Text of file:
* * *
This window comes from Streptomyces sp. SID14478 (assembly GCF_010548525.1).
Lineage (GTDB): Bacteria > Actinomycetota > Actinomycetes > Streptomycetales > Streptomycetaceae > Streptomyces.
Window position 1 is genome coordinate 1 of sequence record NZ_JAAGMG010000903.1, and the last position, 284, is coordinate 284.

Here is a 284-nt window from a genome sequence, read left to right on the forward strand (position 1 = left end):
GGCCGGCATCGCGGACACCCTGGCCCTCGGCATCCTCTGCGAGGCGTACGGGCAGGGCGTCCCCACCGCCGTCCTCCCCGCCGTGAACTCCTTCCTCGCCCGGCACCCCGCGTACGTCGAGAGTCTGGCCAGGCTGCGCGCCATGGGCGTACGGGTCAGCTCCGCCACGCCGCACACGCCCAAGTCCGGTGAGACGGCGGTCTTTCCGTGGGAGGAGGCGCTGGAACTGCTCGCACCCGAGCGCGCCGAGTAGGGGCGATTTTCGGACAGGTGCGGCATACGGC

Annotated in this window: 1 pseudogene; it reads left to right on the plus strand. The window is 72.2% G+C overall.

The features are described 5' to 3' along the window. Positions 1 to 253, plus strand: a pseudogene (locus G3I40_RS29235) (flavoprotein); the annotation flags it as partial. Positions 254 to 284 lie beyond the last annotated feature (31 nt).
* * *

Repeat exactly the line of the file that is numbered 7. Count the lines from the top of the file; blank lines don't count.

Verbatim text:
The features are described 5' to 3' along the window. Positions 1 to 253, plus strand: a pseudogene (locus G3I40_RS29235) (flavoprotein); the annotation flags it as partial. Positions 254 to 284 lie beyond the last annotated feature (31 nt).